Curtains, Hooks and Rods: How to Outfit Your Clawfoot Tub With a Shower
Clawfoot tubs are an elegant and timeless addition to any bathroom, but let’s face it: Sometimes you need to shower. When you don’t have a shower in another bathroom (or you’d simply like to expand the versatility of your clawfoot tub), what should you do?
Converting the bathtub to a tub and shower combination is the perfect solution. From finding the right size shower curtain to choosing the proper hardware, here’s how to add a shower to your clawfoot tub.
Clawfoot Tub Shower Hardware
Outfitting your clawfoot bathtub with shower capabilities can make your bathroom more user-friendly with minimal work.
“Rather than install a brand new shower, a capable DIYer can add a shower to a freestanding or claw-foot tub,” says Improvenet writer Jacob Hurwith. Whether you’re ready to DIY your own tub or you’re having someone revamp your tub for you, there are a few things to keep in mind for your new bathtub setup.
The first accessory on your agenda? Hardware. Choosing the right shower rod, for example, can make all the difference in your bathroom remodel. Where the shower rod is placed affects where the shower curtain liner falls in and around the tub. The shower curtain can impact the bathing experience (too-short liners cause leakage, for example), so it’s important to get the height right.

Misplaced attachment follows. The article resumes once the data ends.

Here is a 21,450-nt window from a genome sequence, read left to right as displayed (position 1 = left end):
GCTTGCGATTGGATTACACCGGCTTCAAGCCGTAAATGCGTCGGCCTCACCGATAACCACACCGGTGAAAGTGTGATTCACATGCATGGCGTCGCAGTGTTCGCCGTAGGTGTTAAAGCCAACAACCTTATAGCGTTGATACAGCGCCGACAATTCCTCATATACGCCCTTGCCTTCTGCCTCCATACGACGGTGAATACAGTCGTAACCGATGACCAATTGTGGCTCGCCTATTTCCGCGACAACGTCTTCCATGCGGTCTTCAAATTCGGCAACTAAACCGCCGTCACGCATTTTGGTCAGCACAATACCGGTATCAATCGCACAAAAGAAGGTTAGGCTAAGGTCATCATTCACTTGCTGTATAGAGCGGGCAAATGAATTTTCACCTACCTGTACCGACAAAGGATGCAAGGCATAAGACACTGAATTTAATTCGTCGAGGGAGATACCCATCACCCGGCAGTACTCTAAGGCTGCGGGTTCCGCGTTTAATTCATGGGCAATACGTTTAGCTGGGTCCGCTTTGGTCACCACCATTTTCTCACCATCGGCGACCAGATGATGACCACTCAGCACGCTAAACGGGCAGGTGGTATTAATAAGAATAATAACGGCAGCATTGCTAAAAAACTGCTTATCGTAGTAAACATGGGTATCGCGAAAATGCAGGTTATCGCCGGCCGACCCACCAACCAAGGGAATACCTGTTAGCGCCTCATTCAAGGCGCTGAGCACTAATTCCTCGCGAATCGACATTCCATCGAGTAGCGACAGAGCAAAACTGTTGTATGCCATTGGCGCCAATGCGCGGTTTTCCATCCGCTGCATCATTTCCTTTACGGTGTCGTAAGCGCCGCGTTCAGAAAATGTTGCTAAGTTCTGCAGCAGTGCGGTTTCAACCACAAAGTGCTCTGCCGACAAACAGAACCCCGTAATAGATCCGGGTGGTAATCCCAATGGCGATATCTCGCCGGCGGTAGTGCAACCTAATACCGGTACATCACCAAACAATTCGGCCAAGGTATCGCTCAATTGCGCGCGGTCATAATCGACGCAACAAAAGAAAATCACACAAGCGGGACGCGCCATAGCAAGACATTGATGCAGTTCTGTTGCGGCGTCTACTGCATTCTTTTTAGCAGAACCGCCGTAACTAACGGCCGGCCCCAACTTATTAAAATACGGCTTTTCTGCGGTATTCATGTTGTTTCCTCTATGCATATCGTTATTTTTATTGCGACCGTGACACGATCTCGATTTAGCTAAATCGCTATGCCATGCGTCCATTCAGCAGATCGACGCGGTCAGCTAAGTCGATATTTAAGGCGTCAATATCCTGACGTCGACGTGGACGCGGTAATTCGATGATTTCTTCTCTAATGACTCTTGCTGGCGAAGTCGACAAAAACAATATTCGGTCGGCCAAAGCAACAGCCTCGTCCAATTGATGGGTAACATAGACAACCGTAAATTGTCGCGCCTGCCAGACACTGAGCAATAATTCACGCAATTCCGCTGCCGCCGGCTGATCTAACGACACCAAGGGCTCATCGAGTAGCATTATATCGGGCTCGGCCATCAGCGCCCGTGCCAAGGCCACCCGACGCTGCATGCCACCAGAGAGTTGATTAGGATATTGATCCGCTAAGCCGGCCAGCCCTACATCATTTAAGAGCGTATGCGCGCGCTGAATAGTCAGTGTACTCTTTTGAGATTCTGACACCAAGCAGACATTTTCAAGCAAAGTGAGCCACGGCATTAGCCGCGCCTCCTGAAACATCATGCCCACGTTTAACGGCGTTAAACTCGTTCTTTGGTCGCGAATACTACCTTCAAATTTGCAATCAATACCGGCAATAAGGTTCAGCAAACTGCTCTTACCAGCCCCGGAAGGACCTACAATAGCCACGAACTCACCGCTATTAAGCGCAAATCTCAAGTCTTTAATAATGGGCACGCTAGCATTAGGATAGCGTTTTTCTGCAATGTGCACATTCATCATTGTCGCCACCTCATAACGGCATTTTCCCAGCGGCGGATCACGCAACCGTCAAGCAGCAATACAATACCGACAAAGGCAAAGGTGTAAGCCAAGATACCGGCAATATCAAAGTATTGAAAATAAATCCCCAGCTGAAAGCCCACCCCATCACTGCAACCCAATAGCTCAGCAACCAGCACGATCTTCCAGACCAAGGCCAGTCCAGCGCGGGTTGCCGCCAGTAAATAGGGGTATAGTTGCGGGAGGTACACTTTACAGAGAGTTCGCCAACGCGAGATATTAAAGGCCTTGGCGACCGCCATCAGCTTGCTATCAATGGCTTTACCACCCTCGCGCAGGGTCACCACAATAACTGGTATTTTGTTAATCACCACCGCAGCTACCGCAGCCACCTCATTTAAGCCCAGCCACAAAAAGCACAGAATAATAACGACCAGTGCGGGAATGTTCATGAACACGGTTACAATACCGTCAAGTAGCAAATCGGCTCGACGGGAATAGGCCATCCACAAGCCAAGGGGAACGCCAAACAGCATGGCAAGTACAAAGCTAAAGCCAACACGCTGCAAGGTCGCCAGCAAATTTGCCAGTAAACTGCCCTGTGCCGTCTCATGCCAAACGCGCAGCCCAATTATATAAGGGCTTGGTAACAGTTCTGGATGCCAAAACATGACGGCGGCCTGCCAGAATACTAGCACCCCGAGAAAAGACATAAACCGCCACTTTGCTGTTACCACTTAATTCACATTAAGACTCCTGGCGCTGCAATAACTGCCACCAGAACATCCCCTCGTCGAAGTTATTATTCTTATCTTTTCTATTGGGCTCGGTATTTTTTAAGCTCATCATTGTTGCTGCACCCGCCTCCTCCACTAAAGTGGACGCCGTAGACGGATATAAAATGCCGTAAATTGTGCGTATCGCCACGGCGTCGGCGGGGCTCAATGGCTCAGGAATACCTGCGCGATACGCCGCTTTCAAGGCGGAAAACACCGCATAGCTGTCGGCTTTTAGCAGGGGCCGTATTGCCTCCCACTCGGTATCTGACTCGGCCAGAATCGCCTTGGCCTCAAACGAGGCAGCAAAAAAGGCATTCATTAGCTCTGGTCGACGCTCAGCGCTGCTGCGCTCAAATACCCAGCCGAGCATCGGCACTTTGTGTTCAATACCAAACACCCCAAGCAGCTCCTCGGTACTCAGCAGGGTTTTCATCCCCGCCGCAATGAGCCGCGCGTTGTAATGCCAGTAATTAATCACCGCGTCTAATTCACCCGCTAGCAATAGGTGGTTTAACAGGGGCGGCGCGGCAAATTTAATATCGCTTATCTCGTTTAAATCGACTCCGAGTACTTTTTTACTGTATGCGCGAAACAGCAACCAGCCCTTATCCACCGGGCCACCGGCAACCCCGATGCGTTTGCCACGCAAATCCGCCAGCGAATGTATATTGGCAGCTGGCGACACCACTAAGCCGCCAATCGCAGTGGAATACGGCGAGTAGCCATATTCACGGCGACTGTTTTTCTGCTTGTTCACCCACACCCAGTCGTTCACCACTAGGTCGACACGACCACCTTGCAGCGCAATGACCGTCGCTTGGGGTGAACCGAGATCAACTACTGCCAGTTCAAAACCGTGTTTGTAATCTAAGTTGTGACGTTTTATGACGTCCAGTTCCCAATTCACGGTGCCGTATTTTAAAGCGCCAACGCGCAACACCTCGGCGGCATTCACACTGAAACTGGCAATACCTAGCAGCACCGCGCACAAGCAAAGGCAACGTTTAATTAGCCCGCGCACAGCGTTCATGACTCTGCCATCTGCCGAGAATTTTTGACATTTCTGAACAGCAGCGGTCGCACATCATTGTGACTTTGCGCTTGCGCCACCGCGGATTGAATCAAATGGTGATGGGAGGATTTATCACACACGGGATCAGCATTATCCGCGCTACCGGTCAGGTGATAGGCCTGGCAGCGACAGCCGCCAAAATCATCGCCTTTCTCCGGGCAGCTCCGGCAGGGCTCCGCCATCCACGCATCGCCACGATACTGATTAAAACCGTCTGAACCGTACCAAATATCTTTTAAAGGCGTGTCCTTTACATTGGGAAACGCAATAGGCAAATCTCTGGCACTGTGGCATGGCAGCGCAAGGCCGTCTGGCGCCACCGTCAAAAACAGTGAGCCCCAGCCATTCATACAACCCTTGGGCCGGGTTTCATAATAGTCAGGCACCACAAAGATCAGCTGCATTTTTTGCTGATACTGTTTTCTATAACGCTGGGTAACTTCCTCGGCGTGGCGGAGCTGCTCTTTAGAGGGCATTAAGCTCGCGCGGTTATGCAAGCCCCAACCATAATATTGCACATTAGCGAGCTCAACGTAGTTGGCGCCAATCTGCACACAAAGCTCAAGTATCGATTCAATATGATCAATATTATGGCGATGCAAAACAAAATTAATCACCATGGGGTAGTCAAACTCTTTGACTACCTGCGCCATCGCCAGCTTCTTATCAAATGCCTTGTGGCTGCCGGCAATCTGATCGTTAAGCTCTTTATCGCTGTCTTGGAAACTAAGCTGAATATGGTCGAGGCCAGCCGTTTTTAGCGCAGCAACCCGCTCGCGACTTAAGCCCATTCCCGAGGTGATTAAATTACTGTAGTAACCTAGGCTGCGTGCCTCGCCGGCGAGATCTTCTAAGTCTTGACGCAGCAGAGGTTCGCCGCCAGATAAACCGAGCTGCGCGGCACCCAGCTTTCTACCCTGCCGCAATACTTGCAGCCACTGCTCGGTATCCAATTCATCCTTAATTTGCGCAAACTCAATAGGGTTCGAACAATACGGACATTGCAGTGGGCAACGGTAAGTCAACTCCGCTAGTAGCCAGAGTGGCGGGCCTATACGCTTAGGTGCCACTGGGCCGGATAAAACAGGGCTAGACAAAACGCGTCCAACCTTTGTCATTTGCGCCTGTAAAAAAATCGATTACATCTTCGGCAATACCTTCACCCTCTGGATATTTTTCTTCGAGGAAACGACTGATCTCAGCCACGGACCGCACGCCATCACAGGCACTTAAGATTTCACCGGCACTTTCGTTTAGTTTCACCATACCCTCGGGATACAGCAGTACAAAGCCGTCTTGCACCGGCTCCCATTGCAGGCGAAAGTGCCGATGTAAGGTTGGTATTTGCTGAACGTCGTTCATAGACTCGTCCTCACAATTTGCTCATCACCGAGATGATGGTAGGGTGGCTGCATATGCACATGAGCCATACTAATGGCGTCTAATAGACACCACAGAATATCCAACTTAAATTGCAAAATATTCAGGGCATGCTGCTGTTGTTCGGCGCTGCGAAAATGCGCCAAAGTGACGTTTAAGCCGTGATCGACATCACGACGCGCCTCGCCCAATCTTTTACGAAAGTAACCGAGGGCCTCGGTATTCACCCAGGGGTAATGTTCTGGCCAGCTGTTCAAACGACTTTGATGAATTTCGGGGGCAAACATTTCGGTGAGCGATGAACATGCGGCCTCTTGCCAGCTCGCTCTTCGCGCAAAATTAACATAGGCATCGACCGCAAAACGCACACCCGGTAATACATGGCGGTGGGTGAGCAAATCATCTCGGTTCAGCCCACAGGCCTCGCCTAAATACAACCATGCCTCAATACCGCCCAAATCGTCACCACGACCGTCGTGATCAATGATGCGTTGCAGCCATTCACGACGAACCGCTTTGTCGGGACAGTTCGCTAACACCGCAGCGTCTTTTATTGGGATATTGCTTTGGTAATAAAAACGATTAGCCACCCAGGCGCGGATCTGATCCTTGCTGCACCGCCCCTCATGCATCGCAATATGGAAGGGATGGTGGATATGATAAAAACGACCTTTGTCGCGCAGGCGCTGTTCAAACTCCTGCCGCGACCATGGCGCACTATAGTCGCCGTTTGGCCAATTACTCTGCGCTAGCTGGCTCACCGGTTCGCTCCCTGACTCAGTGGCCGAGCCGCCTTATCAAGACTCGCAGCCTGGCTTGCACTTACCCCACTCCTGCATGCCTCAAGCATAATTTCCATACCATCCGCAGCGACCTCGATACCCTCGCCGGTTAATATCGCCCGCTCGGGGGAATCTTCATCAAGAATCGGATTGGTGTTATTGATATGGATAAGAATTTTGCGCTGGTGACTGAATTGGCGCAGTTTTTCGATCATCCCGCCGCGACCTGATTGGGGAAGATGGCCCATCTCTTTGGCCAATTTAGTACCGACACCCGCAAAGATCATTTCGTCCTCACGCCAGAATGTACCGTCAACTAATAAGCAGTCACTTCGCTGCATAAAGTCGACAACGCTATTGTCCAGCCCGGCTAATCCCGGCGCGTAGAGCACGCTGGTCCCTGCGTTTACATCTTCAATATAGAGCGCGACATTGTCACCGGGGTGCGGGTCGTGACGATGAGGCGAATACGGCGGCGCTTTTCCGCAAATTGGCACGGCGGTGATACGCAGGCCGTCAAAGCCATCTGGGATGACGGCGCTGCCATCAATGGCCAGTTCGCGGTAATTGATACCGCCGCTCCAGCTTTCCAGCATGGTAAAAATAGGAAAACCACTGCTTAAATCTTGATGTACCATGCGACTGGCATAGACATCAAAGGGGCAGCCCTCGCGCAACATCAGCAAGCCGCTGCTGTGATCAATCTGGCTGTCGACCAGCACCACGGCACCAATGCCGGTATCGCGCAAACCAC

Freestanding tubs also require a different style of shower rod. While oval rings are the most common option, they aren’t the only choice. Square and rectangular rods also can be used to hang a curtain around the tub, says Rhonda Bonecutter, occupational therapist and founder of Zero Barriers Consulting and Homeability. If you’re not seeking full 360-degree curtain coverage, alternate solutions for freestanding tubs include U-shaped, D-shaped and bendable shower rods.
Next up? Shower curtains. There are a few things to keep in mind when acquiring a shower curtain for your freestanding tub. First of all, it’s essential to get a curtain that’s the proper width and length. Benna Crawford at Hunker says that while the industry standard for shower curtains is 72 inches by 72 inches, it may be that you require a custom shape for your antique clawfoot.
Custom curtains for freestanding tubs should be about 180 inches wide so they can encircle the entire tub — if that’s what you’re going for. They should also be around 68 inches tall so they can hang from a rod on the ceiling.
This is a solid baseline to follow, but measuring your clawfoot tub is still a good idea. This is the next most important step to remember in choosing a shower curtain. After all, different tubs from different eras and manufacturers can vary in size.
“You should measure their length to allow for a bit of overlap of the curtains and of the liners to trap water within while allowing easy entry and exit—so not too long or too short of an overlap,” suggests interior designer Jeff Schwartz.
An example of a shower curtain that’s the proper length can be seen in this colorful beach style design, photographed by Ken Gutmaker of Architectural Photography. The gauzy fabric is long enough to rest inside the tub when it’s not in use, which means it’s long enough to keep the water within the bathtub when someone is using the shower.